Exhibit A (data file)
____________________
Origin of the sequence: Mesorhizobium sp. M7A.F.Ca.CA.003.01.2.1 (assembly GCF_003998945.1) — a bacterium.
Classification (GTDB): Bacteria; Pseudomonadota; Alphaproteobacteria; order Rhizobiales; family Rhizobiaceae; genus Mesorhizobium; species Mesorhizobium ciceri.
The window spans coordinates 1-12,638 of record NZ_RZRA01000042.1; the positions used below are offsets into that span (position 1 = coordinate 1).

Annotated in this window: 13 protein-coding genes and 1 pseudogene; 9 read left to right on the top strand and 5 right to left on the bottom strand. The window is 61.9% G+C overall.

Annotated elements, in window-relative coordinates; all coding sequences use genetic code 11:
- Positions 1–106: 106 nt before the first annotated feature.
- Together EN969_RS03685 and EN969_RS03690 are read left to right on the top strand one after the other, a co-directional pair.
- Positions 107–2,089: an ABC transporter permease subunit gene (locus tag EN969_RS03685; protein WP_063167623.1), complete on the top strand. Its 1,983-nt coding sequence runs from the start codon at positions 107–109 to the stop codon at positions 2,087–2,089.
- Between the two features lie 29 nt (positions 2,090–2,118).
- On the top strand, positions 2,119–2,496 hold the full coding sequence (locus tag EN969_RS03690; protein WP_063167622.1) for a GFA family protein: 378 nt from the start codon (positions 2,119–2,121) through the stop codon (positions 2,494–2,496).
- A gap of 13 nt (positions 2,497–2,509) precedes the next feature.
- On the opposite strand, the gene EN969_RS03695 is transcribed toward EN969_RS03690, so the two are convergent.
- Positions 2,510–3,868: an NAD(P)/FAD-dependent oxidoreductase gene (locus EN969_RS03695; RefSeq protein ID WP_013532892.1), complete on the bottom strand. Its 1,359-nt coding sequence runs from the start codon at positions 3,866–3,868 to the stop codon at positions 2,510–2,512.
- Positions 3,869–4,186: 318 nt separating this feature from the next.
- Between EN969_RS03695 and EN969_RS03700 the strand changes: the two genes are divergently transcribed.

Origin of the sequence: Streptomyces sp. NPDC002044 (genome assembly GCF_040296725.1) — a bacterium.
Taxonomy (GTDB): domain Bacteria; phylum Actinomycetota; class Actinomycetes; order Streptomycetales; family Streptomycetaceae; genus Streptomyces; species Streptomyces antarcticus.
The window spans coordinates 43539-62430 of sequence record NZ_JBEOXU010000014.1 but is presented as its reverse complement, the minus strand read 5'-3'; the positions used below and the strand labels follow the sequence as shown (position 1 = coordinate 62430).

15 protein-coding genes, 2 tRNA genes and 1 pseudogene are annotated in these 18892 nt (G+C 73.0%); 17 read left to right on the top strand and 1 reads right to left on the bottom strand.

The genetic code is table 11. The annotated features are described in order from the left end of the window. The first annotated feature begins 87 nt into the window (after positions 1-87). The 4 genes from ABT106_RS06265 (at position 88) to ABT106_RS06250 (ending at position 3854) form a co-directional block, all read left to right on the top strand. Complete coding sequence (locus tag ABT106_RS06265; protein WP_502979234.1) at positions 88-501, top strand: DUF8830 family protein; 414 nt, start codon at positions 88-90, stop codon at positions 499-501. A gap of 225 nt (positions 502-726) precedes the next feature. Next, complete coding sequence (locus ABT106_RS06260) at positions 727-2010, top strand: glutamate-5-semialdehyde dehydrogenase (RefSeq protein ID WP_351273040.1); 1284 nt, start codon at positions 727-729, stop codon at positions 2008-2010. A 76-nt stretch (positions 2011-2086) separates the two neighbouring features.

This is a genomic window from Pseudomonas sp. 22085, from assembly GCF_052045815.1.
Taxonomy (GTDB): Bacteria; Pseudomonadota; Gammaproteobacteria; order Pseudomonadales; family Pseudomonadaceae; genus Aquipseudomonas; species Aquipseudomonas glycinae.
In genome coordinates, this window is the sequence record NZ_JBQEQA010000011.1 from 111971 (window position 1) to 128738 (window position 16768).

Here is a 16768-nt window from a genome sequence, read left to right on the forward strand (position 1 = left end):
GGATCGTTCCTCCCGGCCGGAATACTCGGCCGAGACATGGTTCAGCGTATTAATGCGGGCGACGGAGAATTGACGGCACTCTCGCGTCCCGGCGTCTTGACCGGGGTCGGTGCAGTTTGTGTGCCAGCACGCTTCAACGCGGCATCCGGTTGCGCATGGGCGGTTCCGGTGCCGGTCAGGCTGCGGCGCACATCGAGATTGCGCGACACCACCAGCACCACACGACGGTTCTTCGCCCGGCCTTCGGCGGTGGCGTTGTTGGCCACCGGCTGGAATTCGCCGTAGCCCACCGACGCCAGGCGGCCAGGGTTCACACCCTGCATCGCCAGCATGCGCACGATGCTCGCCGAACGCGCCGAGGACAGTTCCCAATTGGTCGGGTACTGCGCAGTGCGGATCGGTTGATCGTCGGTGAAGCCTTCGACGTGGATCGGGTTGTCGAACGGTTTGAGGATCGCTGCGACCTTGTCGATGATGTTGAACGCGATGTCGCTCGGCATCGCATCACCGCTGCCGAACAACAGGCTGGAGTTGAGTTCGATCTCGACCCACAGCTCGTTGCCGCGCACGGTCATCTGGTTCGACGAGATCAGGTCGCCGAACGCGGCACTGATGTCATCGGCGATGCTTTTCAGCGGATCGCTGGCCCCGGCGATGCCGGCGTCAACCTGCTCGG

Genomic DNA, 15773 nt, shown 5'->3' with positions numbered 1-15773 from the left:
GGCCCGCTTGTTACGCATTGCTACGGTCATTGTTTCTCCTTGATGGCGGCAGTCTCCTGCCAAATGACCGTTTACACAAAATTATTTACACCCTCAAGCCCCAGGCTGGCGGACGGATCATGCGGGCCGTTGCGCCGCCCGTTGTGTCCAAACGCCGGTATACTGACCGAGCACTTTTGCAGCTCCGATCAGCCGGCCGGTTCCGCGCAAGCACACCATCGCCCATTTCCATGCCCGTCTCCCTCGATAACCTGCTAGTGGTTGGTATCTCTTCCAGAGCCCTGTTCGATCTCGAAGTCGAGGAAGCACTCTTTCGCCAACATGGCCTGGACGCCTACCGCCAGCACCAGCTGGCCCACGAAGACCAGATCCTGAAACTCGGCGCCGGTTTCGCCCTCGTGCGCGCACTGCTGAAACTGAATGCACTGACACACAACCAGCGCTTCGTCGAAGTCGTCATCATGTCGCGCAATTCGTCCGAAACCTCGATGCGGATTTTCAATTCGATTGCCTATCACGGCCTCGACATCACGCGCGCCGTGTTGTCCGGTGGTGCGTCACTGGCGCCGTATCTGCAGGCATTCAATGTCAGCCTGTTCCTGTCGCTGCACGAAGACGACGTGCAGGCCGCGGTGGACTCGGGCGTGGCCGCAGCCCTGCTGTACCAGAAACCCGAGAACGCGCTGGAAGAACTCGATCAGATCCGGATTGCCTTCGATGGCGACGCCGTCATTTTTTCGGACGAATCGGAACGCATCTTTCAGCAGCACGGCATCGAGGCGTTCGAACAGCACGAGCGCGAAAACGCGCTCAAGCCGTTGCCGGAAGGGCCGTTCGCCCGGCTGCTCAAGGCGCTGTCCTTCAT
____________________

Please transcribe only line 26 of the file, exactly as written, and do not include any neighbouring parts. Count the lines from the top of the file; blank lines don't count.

Genomic DNA, 15773 nt, shown 5'->3' with positions numbered 1-15773 from the left: